It’s all about the metadata
The collective power of our members’ metadata is available to use through a variety of tools and APIs—allowing anyone to search and reuse the metadata in sophisticated ways.
Members register content with us to let the world know it exists. They send us information called metadata which we collect and store in a standard way. The metadata includes a Digital Object Identifier (DOI) in each record, which links to the content even if it moves to a new website. We make this metadata openly available via our APIs, which means people and machines can incorporate it in their research tools and services. Metadata does not include the full-text of the content itself. While we collect and distribute metadata, we do not change members' metadata. Learn more about the metadata each member is depositing with us using our Participation Reports.
Manuscript tracking services, search services, bibliographic management software, library systems, author profiling tools, specialist subject databases, scholarly sharing networks - all of these (and more) incorporate scholarly metadata into their software and services. They use our free APIs to help them get the most complete, up-to-date set of metadata from all of our publisher members. And of course, members themselves are able to use our free APIs too.
DOIs and persistent identifiers
A persistent identifier is an ongoing, long-lasting digital reference to something. In the scholarly information world, a Digital Object Identifier (DOI) is the type of identifier most commonly used for research objects such as articles, grants, books, datasets, protocols, figures, and more. There are several organizations who register DOIs as agents of the DOI Foundation (DF), and Crossref is one of them. Most DF agencies are in the scholarly information world like us, such as CNKI, JaLC, DataCite, KISTI, and mEDRA. But some agencies register DOIs for entirely separate purposes such as supply chain management in the building and construction industry, or for tracking movies and merchandise in the entertainment industry.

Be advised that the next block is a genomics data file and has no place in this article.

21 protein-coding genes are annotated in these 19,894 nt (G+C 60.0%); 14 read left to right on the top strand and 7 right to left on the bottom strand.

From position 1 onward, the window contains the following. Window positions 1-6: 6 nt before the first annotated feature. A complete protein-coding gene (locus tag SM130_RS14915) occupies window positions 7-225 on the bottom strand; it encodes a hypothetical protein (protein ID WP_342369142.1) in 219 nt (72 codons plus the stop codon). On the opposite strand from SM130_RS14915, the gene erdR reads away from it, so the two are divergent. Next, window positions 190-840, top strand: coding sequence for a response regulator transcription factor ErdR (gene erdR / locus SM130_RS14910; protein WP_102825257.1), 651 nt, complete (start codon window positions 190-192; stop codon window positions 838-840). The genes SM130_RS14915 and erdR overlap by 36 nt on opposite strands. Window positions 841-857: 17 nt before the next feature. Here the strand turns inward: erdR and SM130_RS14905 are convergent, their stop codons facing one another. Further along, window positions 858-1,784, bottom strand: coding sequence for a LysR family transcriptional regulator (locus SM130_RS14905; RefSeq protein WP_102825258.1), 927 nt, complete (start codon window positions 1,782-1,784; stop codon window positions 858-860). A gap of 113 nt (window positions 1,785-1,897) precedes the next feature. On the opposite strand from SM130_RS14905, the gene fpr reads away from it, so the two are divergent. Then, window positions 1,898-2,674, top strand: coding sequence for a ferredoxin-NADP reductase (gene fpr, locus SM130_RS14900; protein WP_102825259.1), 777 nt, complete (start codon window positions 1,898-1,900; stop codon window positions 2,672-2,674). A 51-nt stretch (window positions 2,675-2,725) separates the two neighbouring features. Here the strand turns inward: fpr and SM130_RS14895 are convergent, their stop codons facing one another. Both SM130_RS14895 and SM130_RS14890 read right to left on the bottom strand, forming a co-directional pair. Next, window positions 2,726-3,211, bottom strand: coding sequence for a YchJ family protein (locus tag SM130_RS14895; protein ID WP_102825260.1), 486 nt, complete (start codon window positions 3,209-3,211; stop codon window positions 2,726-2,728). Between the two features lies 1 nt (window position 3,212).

At Crossref, every metadata record that our members register for their content needs to have a unique DOI attached to it, both as a container for that record and as a locator for others to use. A DOI does not signify any value or accuracy of the thing it locates; the value lies in the record’s metadata which gives context about the object (such as contributors, funding bodies, abstract/summary) and enables connections with other entities (such as people (e.g. ORCID) or organizations (e.g. ROR)).
Here’s what a Crossref DOI looks like:
Once a DOI has been registered with us, it should always be used for the same content. Even if the content moves to a new website or a new owner, the same DOI should continue to be used. Though the DOI never changes, its associated metadata is kept up-to-date by the relevant Crossref member.
Page owner: Patricia Feeney | Last updated 2021-April-21